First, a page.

Pendour Cove

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Pendour Cove
The Zennor Mermaid Chair

Pendour Cove (grid reference SW447389) is a beach in west Cornwall, England, UK. It is about 1 mile northwest of the village of Zennor, and immediately to the west of Zennor Head.[1]

The name originates from the Cornish 'pen' (end, head) and 'dour' (water)[2]

Mermaid legend[edit]

A local legend the Mermaid of Zennor says that if you sit above Pendour Cove at sunset on a fine summer evening you might hear the singing of Matthew Trewella, of Zennor, who fell in love with a mermaid and followed her out to sea.

According to the legend, Matthew Trewhella was a good-looking young man with a good voice. Each evening he would sing, in a solo, the closing hymn at the church in Zennor. A mermaid living in neighbouring Pendour Cove was enchanted by his singing. She dressed in a long dress to hide her long tail and walked, a little awkwardly, to the church. Initially, she just marvelled at Matthew's singing before slipping away to return to the sea. She came every day, and eventually became bolder, staying longer.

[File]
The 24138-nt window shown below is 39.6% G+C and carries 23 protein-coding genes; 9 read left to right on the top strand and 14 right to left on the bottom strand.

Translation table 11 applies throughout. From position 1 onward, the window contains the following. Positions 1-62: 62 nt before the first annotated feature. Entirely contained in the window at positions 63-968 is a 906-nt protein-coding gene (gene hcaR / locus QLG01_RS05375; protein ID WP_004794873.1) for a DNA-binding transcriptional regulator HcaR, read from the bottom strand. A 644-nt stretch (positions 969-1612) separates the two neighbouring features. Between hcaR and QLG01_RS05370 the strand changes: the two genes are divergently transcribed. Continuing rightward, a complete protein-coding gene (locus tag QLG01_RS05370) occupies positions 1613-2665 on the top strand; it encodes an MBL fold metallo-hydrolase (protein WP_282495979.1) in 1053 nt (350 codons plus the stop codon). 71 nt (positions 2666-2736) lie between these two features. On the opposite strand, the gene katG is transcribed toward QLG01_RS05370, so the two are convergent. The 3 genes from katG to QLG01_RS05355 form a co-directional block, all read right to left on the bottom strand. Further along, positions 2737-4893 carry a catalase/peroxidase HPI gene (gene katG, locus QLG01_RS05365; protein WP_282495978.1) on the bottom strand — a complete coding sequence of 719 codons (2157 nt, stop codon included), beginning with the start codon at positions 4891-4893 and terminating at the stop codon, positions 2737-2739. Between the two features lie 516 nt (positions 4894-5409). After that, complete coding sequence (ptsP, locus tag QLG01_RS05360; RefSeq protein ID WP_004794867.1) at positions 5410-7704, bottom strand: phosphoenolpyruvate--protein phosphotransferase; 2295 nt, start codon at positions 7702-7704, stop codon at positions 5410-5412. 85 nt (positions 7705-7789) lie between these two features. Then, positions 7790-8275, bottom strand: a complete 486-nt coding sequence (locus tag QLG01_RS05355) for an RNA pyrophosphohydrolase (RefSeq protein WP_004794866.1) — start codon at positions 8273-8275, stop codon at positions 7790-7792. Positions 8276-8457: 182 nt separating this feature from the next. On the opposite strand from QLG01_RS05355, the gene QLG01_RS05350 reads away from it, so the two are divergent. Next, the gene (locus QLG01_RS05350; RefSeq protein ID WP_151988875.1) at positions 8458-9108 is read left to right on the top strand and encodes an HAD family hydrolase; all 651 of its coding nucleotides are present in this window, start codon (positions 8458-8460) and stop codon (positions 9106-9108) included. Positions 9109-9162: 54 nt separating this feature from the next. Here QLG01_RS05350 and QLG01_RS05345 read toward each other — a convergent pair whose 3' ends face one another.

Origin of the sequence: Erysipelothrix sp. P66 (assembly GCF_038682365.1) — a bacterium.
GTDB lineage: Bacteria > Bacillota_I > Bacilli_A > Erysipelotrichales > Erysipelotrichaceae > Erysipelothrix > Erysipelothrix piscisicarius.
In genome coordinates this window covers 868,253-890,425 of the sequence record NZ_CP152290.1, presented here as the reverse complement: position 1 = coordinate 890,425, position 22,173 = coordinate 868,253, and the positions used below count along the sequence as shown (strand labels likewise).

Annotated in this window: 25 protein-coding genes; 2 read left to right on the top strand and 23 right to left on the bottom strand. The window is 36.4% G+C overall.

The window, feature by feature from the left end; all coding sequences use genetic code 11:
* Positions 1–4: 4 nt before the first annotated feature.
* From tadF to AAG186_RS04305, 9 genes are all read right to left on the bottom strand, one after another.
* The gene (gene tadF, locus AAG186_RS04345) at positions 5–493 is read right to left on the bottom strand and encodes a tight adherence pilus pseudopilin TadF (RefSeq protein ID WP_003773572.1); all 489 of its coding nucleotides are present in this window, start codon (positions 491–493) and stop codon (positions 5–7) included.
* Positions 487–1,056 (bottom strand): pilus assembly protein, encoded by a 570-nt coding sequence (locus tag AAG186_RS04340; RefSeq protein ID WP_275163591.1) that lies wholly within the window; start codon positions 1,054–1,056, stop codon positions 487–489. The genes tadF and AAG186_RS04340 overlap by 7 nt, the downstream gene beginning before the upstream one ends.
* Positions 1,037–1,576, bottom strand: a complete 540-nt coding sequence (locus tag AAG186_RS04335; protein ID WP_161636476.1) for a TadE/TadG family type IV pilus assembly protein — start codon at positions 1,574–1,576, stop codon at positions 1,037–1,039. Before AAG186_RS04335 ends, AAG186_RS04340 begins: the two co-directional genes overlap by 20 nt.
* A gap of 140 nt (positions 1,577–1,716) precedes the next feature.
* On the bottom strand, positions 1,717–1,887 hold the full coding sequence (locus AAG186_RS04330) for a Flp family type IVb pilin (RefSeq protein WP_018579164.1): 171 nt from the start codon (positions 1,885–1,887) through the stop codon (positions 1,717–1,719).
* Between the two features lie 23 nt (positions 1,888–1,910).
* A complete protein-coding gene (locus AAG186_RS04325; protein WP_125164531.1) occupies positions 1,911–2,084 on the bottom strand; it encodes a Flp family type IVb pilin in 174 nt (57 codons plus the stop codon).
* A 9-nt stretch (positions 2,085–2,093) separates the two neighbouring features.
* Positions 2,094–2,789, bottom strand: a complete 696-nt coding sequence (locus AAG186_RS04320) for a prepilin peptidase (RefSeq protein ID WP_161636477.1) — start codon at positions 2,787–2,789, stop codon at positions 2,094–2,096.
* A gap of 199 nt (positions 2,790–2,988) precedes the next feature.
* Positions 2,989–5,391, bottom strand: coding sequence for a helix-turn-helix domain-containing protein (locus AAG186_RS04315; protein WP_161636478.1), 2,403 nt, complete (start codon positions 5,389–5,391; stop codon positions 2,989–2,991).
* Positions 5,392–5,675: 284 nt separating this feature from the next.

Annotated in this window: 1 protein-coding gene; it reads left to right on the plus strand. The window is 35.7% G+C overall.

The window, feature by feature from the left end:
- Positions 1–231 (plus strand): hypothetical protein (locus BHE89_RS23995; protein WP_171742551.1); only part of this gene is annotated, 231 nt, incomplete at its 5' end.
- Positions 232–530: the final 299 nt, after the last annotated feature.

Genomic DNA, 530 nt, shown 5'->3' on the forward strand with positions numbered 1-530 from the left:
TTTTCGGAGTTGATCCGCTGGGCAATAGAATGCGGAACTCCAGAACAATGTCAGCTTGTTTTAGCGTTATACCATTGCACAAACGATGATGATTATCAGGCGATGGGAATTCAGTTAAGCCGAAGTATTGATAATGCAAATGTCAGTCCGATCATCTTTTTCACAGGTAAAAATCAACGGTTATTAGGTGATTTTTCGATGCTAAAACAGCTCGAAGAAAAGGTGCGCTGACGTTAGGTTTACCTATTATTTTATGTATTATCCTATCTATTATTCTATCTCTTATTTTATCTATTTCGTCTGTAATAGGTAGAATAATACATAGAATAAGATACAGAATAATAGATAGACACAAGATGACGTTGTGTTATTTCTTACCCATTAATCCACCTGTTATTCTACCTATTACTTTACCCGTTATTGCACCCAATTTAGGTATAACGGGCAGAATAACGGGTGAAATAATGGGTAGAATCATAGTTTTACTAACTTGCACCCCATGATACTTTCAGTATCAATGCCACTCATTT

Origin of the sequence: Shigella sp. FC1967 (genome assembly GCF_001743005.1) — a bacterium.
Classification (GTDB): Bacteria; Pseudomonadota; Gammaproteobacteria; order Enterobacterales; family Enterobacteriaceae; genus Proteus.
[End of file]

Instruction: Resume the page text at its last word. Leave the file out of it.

It was on one of these visits that her gaze met Matthew's, and they fell in love. The mermaid knew, however, that she would have to go back to the sea or else she would die. As she prepared to leave, Matthew said "Please do not leave. Who are you? Where are you from?" The mermaid replied that she was a creature from the sea and that she had to return there. Matthew was so love-struck that he swore he would follow her wherever she went. Matthew carried her to the cove and followed her beneath the waves, never to be seen again.

It is said that if one sits above Pendour Cove at sunset on a fine summer evening one may hear Matthew singing faintly on the breeze. The legend is the subject of the 1980 song "Mermaid" by Cornish folk singer Brenda Wootton.


At the parish church of St. Senara, visitors to Zennor may see a carved pew-end, over 600 years old, showing an image of the legendary mermaid.

British abstract sculptor Dame Barbara Hepworth, who lived in Cornwall, produced Pendour between 1947 and 1948. It is now in the collection of the Hirshhorn Museum in Washington D.C.


  1. ^ Ordnance Survey One-inch Map of Great Britain; Land's End, sheet 189. 1961
  2. ^ "Warlinnen - The Cornish Language Online". Archived from the original on 2006-10-24. Retrieved 2006-10-27.

Coordinates: 50°11′42″N 5°34′42″W / 50.19495°N 5.57845°W / 50.19495; -5.57845